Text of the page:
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  5. "I eat a sandwich."

"I eat a sandwich."

Translation:Ik eet een boterham.

July 17, 2014



Difference between "eten" and "eet"?


Eten is for plural and eet is for single wij eten, ik eet


This is diffrent conjugation for the verb. There are rules for how any verb should be changed for each subject (Ik, Je, Ze (she), Hij, Het, Ze (they),We, Jullie and U). I'm not sure about all of them for the verb eten, but for Ik, Hij, Je and Ze (she) it's eet and for Ze (they), We and Jullie it's eten. You can find the rules in tips.


someone said its pretty much eats and eat. I.E. She eats / she eat (he and she eat)


is brood different to broodje? i think it is also correct


Brood = bread Broodje = sandwich, sub, bun, etc.


Brood=loaf of bread
Boterham=slice of bread
Broodje=usually hard (a soft bun we call bolletje) and with exotic names like petit pain (Bread roll?)


What is the difference between boterham and broodje? In all the time I've spent in Amsterdam I've only seen broodje used.


Boterham is a little bit more old-fashioned and typically refers to an open-faced sandwich, whereas a "broodje" (literally: little piece of bread) can mean anything from a sandwich to a bun to a sub.


So adding je to a noun is like adding y to a noun (hondje = doggy)


There is nothing oldfashioned about a boterham!! It's the normal everyday life thing people eat at home.

If you only eat out and never make your own lunch you will come across broodje but that is something different.

Boterham=single slice of normal bread with usually a simple topping, like a couple of slices of cheese or some jam. (without a topping it's still a boterham)

Broodje=more exotic types of bread usually not squishy like normal bread. So foccacia, ciabatta, baguette, petition pain etc. Sliced open and filled with a lot of stuff almost always including greens like lettuce and cucumber. And often tomatoes and nuts walnuts and pine nuts usually.

Another big difference is a Boterham will cost you 10 cent max (so 0.10) een broodje will cost about 7.50 (I lf you were to duplicate thus at home the cost will obviously be lower I guess for around 1.50 you could make it work. Either way atleast 10x as much)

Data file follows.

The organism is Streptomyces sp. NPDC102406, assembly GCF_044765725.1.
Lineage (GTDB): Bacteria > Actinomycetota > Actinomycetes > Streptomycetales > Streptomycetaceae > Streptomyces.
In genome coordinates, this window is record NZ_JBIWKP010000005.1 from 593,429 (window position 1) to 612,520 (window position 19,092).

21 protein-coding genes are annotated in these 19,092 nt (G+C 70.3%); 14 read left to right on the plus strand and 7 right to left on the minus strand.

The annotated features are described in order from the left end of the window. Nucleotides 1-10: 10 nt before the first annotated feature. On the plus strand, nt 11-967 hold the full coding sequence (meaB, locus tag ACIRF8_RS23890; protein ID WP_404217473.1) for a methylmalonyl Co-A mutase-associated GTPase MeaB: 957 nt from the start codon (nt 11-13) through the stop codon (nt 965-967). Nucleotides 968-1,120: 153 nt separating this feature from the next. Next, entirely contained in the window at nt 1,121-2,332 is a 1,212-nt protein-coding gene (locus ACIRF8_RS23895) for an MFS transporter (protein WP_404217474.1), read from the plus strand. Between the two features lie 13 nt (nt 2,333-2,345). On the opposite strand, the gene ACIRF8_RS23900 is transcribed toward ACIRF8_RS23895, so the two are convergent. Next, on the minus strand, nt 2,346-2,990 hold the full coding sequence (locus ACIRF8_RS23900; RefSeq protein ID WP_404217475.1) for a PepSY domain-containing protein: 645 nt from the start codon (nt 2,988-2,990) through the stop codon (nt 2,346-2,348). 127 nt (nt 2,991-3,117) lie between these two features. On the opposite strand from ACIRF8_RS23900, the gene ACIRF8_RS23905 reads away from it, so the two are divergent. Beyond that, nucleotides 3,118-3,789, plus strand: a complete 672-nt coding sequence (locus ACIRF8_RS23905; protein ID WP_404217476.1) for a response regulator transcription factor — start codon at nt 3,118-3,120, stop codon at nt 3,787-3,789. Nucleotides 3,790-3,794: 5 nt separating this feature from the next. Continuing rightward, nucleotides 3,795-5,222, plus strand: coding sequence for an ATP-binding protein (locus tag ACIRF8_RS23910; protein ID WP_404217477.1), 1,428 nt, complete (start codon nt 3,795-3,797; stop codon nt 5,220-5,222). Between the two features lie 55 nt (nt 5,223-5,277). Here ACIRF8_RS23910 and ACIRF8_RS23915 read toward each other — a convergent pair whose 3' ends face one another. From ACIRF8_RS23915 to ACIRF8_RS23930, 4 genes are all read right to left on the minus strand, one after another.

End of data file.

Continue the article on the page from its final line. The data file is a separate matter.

You won't find boterham on most menus unless it's a place that wants to offer something simple and familiar to kids (I've seen it a couple of times but it's a rarity). But millions of boterhammen is what people eat everyday. (16 million people, most eat atleast two boterhammen a day... (eating 6 is rather normal for some 2 in the morning 2 at lunch and 2 at another break if the place your work doesn't have its own canteen


So using broodje would be preferd?


That depends on the situation. But yes, if you're going to order a sandwich at a food place, then "broodje" would usually be preferred.


No boterham is the normal word for what you eat at home. Only if you are at a restaurant you wouldnt use the word Boterham (because that is not what you are getting)

Honestly imo all these sandwich questions should be replaced, it gives people the wrong idea. The three aren't the same.

Like if in the Italian course a pizza would be translated with sandwich (imagine ... I know it's tough.. america didnt have pizza and most hadn't heard of it yet) both are made of dough. Would you really call a pizza a sandwich? If not why call a boterham one.


Boterham = slice of bread, broodje = little piece of bread (bun, small baguette etc.)

https://en.wikipedia.org/wiki/Bread_roll; https://nl.wikipedia.org/wiki/Broodje


eet and eten? SO! Same thing!!!


No, it's definitely not the same thing. Verb conjugation is important, it can change the meaning of a sentence.

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